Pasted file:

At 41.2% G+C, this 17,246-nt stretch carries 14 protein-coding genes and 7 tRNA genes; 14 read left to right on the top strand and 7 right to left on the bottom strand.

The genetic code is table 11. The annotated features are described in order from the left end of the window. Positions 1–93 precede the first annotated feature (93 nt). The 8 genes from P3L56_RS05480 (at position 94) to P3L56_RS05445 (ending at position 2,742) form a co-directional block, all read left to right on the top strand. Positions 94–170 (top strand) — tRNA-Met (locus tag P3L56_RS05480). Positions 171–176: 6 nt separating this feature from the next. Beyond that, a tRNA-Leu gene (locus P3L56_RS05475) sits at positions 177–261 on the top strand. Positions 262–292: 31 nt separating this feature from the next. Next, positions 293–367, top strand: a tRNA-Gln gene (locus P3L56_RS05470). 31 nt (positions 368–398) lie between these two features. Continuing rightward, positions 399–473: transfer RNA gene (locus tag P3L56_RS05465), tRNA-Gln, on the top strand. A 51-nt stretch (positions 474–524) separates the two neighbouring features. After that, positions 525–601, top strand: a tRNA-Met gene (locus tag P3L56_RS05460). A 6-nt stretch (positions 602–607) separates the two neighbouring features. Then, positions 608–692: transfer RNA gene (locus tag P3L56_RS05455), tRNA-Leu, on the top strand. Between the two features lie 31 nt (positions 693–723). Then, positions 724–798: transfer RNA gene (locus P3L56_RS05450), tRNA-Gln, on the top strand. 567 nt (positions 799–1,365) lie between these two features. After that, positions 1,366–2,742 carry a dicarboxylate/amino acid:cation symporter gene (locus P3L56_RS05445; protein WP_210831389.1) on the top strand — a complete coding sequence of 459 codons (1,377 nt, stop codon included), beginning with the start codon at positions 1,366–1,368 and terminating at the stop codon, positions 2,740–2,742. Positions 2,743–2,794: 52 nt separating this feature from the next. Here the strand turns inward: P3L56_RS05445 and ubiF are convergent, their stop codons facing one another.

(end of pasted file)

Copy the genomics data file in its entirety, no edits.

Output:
At 41.2% G+C, this 17,246-nt stretch carries 14 protein-coding genes and 7 tRNA genes; 14 read left to right on the top strand and 7 right to left on the bottom strand.

The genetic code is table 11. The annotated features are described in order from the left end of the window. Positions 1–93 precede the first annotated feature (93 nt). The 8 genes from P3L56_RS05480 (at position 94) to P3L56_RS05445 (ending at position 2,742) form a co-directional block, all read left to right on the top strand. Positions 94–170 (top strand) — tRNA-Met (locus tag P3L56_RS05480). Positions 171–176: 6 nt separating this feature from the next. Beyond that, a tRNA-Leu gene (locus P3L56_RS05475) sits at positions 177–261 on the top strand. Positions 262–292: 31 nt separating this feature from the next. Next, positions 293–367, top strand: a tRNA-Gln gene (locus P3L56_RS05470). 31 nt (positions 368–398) lie between these two features. Continuing rightward, positions 399–473: transfer RNA gene (locus tag P3L56_RS05465), tRNA-Gln, on the top strand. A 51-nt stretch (positions 474–524) separates the two neighbouring features. After that, positions 525–601, top strand: a tRNA-Met gene (locus tag P3L56_RS05460). A 6-nt stretch (positions 602–607) separates the two neighbouring features. Then, positions 608–692: transfer RNA gene (locus tag P3L56_RS05455), tRNA-Leu, on the top strand. Between the two features lie 31 nt (positions 693–723). Then, positions 724–798: transfer RNA gene (locus P3L56_RS05450), tRNA-Gln, on the top strand. 567 nt (positions 799–1,365) lie between these two features. After that, positions 1,366–2,742 carry a dicarboxylate/amino acid:cation symporter gene (locus P3L56_RS05445; protein WP_210831389.1) on the top strand — a complete coding sequence of 459 codons (1,377 nt, stop codon included), beginning with the start codon at positions 1,366–1,368 and terminating at the stop codon, positions 2,740–2,742. Positions 2,743–2,794: 52 nt separating this feature from the next. Here the strand turns inward: P3L56_RS05445 and ubiF are convergent, their stop codons facing one another.